by Marietta Schwartz


Another new piece of technology that I incorporated into my large lecture class last semester was "clickers". Also known as "Personal Response Systems" (PRS), these look a lot like a TV remote control. The student buys one, brings it to class, and uses the buttons (usually A-E) to "click in" their answer to a multiple choice question.

Step one is deciding on a brand of clicker to use. There are four or five different ones out there. After some research, I settled on the "iClicker" brand (and feel free to consider this a plug for the iClicker!). Why did I go with iClicker? A couple of different reasons. First of all, that’s the clicker type that was already being used in the big biology classes, and it seemed rather evil to make students purchase a different one. But that wasn’t what decided me. I discovered that many of the clickers out there require you to use proprietary software to write and display the questions. One of the neat things about the iClicker is that you can show the questions using whatever software you want – Word, PDF, PowerPoint, anything. If you can get it up on the screen so the students can see it, it will work. And that is very cool.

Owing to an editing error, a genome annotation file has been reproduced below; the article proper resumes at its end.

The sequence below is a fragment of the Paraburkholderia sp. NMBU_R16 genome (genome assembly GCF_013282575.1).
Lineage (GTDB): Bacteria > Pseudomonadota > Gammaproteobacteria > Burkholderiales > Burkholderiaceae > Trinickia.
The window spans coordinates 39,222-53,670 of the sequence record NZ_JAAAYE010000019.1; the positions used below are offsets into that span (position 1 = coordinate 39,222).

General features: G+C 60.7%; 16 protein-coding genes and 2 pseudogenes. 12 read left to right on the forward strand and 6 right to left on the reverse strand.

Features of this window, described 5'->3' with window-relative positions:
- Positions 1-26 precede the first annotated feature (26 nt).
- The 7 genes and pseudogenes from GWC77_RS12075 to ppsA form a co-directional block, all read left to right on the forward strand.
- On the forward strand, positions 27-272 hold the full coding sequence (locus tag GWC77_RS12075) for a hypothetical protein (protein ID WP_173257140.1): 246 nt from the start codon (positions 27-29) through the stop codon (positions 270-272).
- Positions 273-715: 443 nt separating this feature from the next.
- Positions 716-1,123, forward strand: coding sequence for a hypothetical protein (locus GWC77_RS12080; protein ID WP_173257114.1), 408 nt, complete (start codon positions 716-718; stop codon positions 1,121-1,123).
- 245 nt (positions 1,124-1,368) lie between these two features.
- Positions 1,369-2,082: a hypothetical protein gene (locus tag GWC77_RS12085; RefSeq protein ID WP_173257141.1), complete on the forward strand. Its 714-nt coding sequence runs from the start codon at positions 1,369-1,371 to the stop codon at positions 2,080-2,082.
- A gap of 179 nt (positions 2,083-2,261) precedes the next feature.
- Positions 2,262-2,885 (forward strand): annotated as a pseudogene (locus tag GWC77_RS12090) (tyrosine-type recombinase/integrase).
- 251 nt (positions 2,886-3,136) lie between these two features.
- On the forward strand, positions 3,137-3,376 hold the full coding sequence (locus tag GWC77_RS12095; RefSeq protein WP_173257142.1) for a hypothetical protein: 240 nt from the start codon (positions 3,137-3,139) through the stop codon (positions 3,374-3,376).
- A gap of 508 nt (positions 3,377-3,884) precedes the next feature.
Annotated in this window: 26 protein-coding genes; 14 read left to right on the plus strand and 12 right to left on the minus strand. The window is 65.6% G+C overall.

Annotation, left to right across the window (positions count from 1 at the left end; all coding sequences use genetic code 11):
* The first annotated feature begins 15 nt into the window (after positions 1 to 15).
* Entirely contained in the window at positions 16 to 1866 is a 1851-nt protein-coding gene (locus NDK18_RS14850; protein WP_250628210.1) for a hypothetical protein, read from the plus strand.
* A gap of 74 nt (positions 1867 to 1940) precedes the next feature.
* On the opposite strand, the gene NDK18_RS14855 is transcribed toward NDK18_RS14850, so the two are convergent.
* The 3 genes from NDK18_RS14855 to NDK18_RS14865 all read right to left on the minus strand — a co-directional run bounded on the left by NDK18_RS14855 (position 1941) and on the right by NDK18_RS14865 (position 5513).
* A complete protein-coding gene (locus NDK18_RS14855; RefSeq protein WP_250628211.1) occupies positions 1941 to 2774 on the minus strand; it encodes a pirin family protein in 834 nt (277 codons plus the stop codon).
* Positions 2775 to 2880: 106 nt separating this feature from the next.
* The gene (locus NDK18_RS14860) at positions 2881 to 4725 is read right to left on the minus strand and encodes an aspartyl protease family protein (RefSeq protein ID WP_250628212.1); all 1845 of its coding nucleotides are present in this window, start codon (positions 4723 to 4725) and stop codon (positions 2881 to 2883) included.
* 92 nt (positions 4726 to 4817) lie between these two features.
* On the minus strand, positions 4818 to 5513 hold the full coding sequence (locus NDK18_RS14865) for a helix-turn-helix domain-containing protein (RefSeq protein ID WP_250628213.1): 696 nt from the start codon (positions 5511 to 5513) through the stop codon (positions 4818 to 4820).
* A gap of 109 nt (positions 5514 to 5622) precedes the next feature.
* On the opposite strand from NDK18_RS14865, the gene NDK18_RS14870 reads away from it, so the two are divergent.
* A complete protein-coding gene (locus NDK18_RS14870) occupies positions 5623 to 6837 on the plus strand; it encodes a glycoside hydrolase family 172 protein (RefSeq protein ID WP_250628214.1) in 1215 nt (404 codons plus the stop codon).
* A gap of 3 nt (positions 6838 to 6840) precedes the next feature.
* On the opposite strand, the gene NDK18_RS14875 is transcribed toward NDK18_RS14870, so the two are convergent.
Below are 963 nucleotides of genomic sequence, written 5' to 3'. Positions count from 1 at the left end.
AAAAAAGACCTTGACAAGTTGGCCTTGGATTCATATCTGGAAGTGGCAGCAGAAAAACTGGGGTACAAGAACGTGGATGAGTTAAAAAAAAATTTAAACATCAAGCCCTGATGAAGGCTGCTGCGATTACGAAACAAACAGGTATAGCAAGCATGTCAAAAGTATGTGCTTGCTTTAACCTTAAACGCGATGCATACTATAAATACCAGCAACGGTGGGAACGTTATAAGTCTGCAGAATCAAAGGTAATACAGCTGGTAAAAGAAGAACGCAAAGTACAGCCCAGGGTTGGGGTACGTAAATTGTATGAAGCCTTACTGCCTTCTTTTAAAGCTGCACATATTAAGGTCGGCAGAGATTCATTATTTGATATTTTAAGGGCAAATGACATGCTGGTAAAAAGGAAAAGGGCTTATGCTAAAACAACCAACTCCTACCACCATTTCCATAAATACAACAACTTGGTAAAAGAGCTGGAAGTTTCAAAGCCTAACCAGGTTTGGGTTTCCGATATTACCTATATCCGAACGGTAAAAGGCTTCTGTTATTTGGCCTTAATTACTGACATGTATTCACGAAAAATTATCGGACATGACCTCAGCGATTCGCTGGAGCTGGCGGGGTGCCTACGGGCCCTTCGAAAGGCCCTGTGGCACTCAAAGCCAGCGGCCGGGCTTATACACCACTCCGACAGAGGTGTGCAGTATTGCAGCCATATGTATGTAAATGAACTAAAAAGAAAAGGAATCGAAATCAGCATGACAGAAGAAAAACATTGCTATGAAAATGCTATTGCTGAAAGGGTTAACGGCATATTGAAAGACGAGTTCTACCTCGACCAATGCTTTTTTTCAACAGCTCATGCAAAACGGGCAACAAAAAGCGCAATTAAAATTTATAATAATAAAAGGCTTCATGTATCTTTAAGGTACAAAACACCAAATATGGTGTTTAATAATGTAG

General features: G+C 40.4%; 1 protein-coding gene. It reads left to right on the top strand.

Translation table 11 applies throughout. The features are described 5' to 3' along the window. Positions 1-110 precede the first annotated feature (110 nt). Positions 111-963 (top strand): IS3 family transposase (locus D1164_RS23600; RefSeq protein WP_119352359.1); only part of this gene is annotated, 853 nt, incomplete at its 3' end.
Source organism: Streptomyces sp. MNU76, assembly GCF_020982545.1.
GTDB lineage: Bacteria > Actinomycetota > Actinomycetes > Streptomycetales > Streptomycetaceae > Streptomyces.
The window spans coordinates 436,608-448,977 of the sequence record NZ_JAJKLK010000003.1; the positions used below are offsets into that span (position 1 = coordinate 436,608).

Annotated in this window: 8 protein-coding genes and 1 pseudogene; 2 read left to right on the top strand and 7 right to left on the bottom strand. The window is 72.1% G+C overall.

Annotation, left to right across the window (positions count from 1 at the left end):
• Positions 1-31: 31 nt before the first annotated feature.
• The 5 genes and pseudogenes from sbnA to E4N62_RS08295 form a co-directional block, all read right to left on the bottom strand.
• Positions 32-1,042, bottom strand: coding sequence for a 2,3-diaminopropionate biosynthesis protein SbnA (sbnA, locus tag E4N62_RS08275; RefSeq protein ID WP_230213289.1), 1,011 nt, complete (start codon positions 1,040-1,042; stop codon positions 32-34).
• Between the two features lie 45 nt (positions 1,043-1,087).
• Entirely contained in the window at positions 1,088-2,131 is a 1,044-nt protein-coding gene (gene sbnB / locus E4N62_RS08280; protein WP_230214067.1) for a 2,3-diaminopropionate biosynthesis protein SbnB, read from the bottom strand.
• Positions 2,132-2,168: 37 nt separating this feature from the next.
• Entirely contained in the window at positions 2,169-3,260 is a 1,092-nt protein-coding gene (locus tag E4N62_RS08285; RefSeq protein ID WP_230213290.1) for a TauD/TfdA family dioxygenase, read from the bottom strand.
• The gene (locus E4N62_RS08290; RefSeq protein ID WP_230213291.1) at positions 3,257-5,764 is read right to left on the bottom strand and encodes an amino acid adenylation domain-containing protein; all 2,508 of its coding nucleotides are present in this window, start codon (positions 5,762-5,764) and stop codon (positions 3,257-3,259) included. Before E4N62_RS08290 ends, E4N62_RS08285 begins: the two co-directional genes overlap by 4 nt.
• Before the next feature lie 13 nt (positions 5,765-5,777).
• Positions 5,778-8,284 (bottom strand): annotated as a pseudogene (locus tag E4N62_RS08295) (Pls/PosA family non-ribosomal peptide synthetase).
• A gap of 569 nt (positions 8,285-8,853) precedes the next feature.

So, having decided to go with the iClicker, the next step was figuring out what to do with it. Actually, there are two very different things to worry about – one is what to ask, and the other is how to collect the data and give student feedback. Deciding what to ask is pretty easy, actually. You generally have to ask questions in a multiple choice type format. But there are a lot of things you can ask! I wound up with one big PowerPoint document with all of my questions in it, which makes it easy to share the information with colleagues as well as re-use it if I am so inclined. Some of the questions were demographic in nature (when did you take freshman chemistry? Within the last year, less than two years ago, less than five years ago, etc.); but most of them were aimed at either short-term or long-term understanding of a topic under discussion. Sometimes I would ask a question BEFORE lecturing on a topic (especially if it was something that they really should have seen before in freshman chemistry); sometimes I would ask a question immediately after lecturing on a topic, and sometimes I would begin the class by asking a question on a topic from the previous class. All of those gave useful information.